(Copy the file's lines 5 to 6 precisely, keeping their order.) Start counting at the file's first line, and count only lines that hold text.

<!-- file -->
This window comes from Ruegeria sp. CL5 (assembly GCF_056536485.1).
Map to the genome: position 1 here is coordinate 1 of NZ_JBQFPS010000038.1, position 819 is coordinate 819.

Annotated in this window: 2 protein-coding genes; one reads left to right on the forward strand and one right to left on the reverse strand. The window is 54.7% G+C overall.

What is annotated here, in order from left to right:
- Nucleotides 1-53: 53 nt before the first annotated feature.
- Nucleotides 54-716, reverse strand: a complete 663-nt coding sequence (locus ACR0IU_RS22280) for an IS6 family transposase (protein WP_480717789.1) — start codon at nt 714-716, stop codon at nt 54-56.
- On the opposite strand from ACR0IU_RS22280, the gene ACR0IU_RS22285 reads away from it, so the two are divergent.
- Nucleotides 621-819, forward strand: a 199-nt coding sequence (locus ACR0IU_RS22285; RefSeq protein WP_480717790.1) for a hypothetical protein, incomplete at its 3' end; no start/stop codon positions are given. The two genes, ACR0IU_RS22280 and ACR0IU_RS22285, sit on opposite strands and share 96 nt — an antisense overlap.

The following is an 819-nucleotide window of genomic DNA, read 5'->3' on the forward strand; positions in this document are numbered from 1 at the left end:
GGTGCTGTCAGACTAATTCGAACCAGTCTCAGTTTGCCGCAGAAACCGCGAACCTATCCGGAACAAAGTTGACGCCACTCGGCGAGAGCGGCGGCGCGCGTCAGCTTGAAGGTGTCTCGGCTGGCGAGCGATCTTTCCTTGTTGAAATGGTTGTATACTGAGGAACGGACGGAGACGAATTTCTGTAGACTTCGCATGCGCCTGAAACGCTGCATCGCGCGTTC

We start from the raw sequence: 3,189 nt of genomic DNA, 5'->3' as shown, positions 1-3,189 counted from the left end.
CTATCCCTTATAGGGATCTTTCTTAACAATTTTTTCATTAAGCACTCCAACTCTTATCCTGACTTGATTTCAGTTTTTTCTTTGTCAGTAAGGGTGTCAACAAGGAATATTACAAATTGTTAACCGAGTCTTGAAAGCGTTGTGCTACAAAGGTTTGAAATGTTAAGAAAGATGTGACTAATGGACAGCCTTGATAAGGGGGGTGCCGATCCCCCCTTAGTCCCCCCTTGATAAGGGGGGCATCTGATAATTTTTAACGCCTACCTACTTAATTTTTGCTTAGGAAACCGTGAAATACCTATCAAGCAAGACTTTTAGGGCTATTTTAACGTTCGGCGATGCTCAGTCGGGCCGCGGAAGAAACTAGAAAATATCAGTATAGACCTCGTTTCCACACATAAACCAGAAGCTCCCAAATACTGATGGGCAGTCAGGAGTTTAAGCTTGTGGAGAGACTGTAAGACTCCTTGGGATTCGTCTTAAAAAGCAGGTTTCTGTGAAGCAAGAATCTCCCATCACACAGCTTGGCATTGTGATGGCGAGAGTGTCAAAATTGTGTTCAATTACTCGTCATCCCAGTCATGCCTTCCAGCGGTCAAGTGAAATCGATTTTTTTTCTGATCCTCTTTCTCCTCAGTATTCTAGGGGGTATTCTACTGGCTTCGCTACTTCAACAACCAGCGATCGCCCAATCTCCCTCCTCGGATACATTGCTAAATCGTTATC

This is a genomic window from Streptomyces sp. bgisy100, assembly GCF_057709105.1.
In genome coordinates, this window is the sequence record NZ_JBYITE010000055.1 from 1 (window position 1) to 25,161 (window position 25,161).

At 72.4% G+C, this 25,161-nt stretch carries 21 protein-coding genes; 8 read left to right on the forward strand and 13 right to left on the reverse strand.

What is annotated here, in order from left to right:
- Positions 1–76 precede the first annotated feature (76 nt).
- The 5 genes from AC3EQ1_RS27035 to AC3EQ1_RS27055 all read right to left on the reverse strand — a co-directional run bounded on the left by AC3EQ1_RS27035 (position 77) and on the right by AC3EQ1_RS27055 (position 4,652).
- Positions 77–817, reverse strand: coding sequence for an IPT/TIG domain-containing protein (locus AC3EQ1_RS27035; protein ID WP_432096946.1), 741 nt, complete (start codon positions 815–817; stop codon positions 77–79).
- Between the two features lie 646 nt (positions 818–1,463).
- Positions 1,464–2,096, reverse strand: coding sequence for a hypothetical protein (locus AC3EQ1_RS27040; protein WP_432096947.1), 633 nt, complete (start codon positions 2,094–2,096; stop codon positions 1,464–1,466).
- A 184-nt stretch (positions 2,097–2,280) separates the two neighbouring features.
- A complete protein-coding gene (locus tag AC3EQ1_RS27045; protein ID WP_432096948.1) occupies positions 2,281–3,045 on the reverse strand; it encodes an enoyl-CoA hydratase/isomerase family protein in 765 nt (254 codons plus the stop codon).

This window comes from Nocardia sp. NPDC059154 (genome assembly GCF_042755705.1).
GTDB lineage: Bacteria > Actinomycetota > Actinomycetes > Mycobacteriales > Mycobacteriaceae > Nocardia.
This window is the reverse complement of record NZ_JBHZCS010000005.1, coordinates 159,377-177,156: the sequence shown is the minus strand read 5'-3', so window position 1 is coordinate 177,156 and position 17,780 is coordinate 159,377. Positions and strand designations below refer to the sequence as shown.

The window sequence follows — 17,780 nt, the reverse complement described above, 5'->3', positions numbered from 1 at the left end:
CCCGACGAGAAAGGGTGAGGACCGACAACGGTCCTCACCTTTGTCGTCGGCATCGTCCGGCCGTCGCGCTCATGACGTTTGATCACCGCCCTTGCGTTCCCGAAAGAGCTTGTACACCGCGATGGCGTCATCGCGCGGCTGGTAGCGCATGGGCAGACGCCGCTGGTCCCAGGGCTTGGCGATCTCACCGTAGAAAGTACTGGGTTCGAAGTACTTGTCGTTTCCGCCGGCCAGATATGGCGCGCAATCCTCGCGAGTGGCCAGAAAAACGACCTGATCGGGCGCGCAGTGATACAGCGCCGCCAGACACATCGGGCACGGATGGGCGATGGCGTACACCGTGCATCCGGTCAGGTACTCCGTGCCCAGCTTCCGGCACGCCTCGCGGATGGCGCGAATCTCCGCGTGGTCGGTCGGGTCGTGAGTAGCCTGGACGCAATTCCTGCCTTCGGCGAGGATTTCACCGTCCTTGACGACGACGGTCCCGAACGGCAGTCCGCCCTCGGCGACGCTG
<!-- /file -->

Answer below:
- Nucleotides 1-53: 53 nt before the first annotated feature.
- Nucleotides 54-716, reverse strand: a complete 663-nt coding sequence (locus ACR0IU_RS22280) for an IS6 family transposase (protein WP_480717789.1) — start codon at nt 714-716, stop codon at nt 54-56.